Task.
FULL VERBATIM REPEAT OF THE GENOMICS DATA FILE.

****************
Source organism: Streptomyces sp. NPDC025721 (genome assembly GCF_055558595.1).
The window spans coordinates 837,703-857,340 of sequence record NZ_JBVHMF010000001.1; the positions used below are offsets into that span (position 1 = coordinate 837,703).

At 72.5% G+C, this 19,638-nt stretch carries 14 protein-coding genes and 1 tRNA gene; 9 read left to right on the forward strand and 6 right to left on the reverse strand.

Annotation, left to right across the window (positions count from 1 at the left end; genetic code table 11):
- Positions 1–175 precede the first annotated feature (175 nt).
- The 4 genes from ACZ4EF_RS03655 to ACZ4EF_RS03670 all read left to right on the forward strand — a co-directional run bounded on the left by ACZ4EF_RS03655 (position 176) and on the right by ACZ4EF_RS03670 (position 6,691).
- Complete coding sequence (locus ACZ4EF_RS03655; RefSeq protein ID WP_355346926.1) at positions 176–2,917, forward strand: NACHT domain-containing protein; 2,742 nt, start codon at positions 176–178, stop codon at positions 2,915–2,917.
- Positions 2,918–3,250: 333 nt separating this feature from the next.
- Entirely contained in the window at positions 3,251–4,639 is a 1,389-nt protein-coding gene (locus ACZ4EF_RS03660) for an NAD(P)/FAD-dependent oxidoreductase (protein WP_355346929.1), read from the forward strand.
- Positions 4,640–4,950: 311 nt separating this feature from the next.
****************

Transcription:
Source organism: Streptomyces sp. NPDC025721 (genome assembly GCF_055558595.1).
The window spans coordinates 837,703-857,340 of sequence record NZ_JBVHMF010000001.1; the positions used below are offsets into that span (position 1 = coordinate 837,703).

At 72.5% G+C, this 19,638-nt stretch carries 14 protein-coding genes and 1 tRNA gene; 9 read left to right on the forward strand and 6 right to left on the reverse strand.

Annotation, left to right across the window (positions count from 1 at the left end; genetic code table 11):
- Positions 1–175 precede the first annotated feature (175 nt).
- The 4 genes from ACZ4EF_RS03655 to ACZ4EF_RS03670 all read left to right on the forward strand — a co-directional run bounded on the left by ACZ4EF_RS03655 (position 176) and on the right by ACZ4EF_RS03670 (position 6,691).
- Complete coding sequence (locus ACZ4EF_RS03655; RefSeq protein ID WP_355346926.1) at positions 176–2,917, forward strand: NACHT domain-containing protein; 2,742 nt, start codon at positions 176–178, stop codon at positions 2,915–2,917.
- Positions 2,918–3,250: 333 nt separating this feature from the next.
- Entirely contained in the window at positions 3,251–4,639 is a 1,389-nt protein-coding gene (locus ACZ4EF_RS03660) for an NAD(P)/FAD-dependent oxidoreductase (protein WP_355346929.1), read from the forward strand.
- Positions 4,640–4,950: 311 nt separating this feature from the next.